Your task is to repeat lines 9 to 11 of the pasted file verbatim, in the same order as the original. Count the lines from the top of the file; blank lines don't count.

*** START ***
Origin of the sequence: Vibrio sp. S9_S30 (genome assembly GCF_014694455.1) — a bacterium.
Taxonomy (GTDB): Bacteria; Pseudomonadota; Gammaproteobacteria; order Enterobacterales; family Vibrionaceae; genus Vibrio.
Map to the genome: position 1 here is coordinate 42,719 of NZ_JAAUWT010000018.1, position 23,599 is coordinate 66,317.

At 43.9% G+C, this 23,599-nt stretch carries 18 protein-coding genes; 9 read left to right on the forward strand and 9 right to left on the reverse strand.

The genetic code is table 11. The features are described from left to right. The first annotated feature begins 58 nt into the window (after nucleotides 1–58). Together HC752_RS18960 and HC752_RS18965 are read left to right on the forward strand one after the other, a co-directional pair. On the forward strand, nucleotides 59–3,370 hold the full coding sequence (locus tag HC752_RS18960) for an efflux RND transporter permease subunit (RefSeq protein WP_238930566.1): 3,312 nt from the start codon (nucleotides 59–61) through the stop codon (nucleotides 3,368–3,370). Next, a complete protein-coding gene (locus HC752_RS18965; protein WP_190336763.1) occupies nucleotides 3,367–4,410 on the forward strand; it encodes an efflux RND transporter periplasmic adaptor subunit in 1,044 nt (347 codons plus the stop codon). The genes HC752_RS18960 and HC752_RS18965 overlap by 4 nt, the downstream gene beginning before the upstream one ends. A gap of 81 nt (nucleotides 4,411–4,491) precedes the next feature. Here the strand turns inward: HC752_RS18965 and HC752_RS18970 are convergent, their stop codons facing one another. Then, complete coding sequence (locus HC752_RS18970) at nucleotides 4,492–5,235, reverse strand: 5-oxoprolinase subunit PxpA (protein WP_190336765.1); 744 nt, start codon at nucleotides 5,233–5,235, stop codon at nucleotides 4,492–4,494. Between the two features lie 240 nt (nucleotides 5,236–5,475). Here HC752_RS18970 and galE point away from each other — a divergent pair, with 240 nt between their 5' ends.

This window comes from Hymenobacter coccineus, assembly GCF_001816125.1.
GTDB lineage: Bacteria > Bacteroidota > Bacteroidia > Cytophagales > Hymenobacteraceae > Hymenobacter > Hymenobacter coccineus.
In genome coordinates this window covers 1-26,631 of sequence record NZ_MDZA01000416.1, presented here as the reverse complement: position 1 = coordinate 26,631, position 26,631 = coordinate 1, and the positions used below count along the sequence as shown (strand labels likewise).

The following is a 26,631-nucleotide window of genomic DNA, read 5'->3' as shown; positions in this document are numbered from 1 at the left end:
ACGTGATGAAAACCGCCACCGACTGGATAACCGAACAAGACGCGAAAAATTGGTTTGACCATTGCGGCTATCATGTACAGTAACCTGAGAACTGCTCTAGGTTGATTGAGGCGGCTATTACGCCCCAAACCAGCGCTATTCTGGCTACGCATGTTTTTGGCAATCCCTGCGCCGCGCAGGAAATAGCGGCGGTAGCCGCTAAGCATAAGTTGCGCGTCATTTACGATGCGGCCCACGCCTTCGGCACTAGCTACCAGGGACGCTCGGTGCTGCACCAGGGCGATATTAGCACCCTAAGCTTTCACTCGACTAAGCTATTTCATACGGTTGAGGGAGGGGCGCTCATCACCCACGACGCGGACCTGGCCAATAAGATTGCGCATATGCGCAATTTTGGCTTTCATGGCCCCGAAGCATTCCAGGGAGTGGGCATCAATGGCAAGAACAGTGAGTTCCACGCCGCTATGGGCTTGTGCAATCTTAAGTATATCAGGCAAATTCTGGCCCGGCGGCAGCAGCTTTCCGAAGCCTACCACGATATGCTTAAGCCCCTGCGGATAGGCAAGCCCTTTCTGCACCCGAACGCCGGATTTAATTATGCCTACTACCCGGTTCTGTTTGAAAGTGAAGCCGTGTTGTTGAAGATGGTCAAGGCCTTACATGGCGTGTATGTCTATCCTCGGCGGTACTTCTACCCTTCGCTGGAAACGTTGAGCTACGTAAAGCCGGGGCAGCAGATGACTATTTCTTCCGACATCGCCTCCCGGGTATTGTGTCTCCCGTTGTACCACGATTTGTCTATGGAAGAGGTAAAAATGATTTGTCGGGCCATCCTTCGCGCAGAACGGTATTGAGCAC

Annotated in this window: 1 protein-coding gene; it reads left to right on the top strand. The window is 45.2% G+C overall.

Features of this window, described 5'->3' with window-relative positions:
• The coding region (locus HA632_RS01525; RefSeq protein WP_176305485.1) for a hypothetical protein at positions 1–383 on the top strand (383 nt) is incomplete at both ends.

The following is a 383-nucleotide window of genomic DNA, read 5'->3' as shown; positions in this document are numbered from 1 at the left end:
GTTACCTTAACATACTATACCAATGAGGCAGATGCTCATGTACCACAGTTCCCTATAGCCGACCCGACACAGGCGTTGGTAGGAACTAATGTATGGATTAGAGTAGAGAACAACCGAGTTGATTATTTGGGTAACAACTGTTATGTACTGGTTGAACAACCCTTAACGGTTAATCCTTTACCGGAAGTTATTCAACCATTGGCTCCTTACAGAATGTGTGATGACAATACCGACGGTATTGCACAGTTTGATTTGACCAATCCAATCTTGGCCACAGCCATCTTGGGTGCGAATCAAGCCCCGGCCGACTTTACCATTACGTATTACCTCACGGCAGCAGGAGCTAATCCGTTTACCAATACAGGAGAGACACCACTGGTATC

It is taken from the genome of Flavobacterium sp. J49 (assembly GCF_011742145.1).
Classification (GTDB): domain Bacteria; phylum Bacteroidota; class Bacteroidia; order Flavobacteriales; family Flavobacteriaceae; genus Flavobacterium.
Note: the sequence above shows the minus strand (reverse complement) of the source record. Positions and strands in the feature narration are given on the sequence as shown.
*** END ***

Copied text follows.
The following is a 26,631-nucleotide window of genomic DNA, read 5'->3' as shown; positions in this document are numbered from 1 at the left end:
ACGTGATGAAAACCGCCACCGACTGGATAACCGAACAAGACGCGAAAAATTGGTTTGACCATTGCGGCTATCATGTACAGTAACCTGAGAACTGCTCTAGGTTGATTGAGGCGGCTATTACGCCCCAAACCAGCGCTATTCTGGCTACGCATGTTTTTGGCAATCCCTGCGCCGCGCAGGAAATAGCGGCGGTAGCCGCTAAGCATAAGTTGCGCGTCATTTACGATGCGGCCCACGCCTTCGGCACTAGCTACCAGGGACGCTCGGTGCTGCACCAGGGCGATATTAGCACCCTAAGCTTTCACTCGACTAAGCTATTTCATACGGTTGAGGGAGGGGCGCTCATCACCCACGACGCGGACCTGGCCAATAAGATTGCGCATATGCGCAATTTTGGCTTTCATGGCCCCGAAGCATTCCAGGGAGTGGGCATCAATGGCAAGAACAGTGAGTTCCACGCCGCTATGGGCTTGTGCAATCTTAAGTATATCAGGCAAATTCTGGCCCGGCGGCAGCAGCTTTCCGAAGCCTACCACGATATGCTTAAGCCCCTGCGGATAGGCAAGCCCTTTCTGCACCCGAACGCCGGATTTAATTATGCCTACTACCCGGTTCTGTTTGAAAGTGAAGCCGTGTTGTTGAAGATGGTCAAGGCCTTACATGGCGTGTATGTCTATCCTCGGCGGTACTTCTACCCTTCGCTGGAAACGTTGAGCTACGTAAAGCCGGGGCAGCAGATGACTATTTCTTCCGACATCGCCTCCCGGGTATTGTGTCTCCCGTTGTACCACGATTTGTCTATGGAAGAGGTAAAAATGATTTGTCGGGCCATCCTTCGCGCAGAACGGTATTGAGCAC

Annotated in this window: 1 protein-coding gene; it reads left to right on the top strand. The window is 45.2% G+C overall.